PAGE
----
You can tell by the name alone that Brian K. Vaughan has big plans for this ongoing series of comics, the first six issues of which are collected in this book. The name conjures up thoughts of Norse mythology, but Vaughan doesn’t lean too heavily on existing religion (and actually, his characters seem more like Christianity’s angels and demons than Viking icons), but instead has created his own pantheon of characters. However, as with all good sagas, they carry a burden of epic family problems that are Shakespearean in their earth-shattering scope.
The story starts with a birth, the daughter of two soldiers from opposite sides of a long war. Narrated in the past tense by the girl herself, we then follow the parents in their attempt to escape their seemingly inevitable separation. Meanwhile, both of the warring sides set out to look for them, along with a mysterious third group and an eclectic mix of bounty hunters.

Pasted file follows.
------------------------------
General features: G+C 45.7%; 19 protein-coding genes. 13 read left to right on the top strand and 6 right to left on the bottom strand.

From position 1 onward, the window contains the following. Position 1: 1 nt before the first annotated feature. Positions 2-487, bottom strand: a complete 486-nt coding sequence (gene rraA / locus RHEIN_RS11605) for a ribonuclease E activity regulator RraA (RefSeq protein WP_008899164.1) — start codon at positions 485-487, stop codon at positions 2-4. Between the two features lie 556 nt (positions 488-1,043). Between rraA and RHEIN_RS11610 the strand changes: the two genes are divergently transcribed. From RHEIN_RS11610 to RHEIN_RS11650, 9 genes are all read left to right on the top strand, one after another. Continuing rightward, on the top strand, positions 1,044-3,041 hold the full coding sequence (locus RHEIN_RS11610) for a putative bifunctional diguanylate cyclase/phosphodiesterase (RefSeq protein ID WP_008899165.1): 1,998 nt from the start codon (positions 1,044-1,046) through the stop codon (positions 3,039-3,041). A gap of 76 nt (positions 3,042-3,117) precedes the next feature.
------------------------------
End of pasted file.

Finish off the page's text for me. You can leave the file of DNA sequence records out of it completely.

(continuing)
The writing is well up to Vaughan’s usual standard, showing his flair for world-building and unputdownable episodic story-telling. He throws us straight into the depths of his world without much explanation or back story, but the strength of his characters lies in their universality. We get to know his players before we know everything about them, which leaves the path open for plenty of Vaughan’s twists and turns.
Fiona Staples’ art is just as accomplished, bringing life and expression into Vaughan’s characters and their alien worlds. It’s beautifully understated, calm and measured. Staples pulls out the shocks where Vaughan’s written them in, but creates a sense of normality elsewhere, despite the unusual series of of characters, locations and situations.